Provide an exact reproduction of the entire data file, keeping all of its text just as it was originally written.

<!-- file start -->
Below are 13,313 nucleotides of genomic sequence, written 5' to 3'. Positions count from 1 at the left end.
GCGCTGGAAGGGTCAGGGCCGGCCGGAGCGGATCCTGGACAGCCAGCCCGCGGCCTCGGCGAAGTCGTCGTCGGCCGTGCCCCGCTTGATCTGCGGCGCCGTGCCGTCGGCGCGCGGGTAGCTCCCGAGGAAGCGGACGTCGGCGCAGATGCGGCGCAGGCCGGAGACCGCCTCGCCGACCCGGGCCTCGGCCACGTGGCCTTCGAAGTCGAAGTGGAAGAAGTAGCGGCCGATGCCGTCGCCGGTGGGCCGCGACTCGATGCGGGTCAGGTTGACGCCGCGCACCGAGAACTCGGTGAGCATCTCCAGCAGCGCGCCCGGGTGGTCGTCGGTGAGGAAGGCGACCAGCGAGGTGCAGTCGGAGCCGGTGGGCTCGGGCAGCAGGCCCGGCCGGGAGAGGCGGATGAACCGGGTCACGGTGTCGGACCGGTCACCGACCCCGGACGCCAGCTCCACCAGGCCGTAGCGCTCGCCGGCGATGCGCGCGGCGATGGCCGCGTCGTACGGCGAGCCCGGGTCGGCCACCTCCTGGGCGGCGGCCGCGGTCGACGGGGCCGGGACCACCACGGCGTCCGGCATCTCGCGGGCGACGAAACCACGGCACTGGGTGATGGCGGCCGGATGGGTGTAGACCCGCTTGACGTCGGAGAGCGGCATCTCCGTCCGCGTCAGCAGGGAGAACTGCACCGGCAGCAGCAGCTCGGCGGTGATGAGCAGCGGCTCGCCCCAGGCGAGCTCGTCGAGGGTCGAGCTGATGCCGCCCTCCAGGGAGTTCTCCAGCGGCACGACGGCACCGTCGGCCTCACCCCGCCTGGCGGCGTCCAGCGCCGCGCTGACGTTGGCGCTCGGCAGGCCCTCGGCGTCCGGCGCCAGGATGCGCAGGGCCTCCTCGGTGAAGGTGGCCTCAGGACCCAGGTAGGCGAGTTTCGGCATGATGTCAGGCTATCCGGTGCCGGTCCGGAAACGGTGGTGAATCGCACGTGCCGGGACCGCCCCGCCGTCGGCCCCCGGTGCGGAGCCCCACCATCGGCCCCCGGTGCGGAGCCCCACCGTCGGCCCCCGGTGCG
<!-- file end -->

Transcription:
Below are 13,313 nucleotides of genomic sequence, written 5' to 3'. Positions count from 1 at the left end.
GCGCTGGAAGGGTCAGGGCCGGCCGGAGCGGATCCTGGACAGCCAGCCCGCGGCCTCGGCGAAGTCGTCGTCGGCCGTGCCCCGCTTGATCTGCGGCGCCGTGCCGTCGGCGCGCGGGTAGCTCCCGAGGAAGCGGACGTCGGCGCAGATGCGGCGCAGGCCGGAGACCGCCTCGCCGACCCGGGCCTCGGCCACGTGGCCTTCGAAGTCGAAGTGGAAGAAGTAGCGGCCGATGCCGTCGCCGGTGGGCCGCGACTCGATGCGGGTCAGGTTGACGCCGCGCACCGAGAACTCGGTGAGCATCTCCAGCAGCGCGCCCGGGTGGTCGTCGGTGAGGAAGGCGACCAGCGAGGTGCAGTCGGAGCCGGTGGGCTCGGGCAGCAGGCCCGGCCGGGAGAGGCGGATGAACCGGGTCACGGTGTCGGACCGGTCACCGACCCCGGACGCCAGCTCCACCAGGCCGTAGCGCTCGCCGGCGATGCGCGCGGCGATGGCCGCGTCGTACGGCGAGCCCGGGTCGGCCACCTCCTGGGCGGCGGCCGCGGTCGACGGGGCCGGGACCACCACGGCGTCCGGCATCTCGCGGGCGACGAAACCACGGCACTGGGTGATGGCGGCCGGATGGGTGTAGACCCGCTTGACGTCGGAGAGCGGCATCTCCGTCCGCGTCAGCAGGGAGAACTGCACCGGCAGCAGCAGCTCGGCGGTGATGAGCAGCGGCTCGCCCCAGGCGAGCTCGTCGAGGGTCGAGCTGATGCCGCCCTCCAGGGAGTTCTCCAGCGGCACGACGGCACCGTCGGCCTCACCCCGCCTGGCGGCGTCCAGCGCCGCGCTGACGTTGGCGCTCGGCAGGCCCTCGGCGTCCGGCGCCAGGATGCGCAGGGCCTCCTCGGTGAAGGTGGCCTCAGGACCCAGGTAGGCGAGTTTCGGCATGATGTCAGGCTATCCGGTGCCGGTCCGGAAACGGTGGTGAATCGCACGTGCCGGGACCGCCCCGCCGTCGGCCCCCGGTGCGGAGCCCCACCATCGGCCCCCGGTGCGGAGCCCCACCGTCGGCCCCCGGTGCG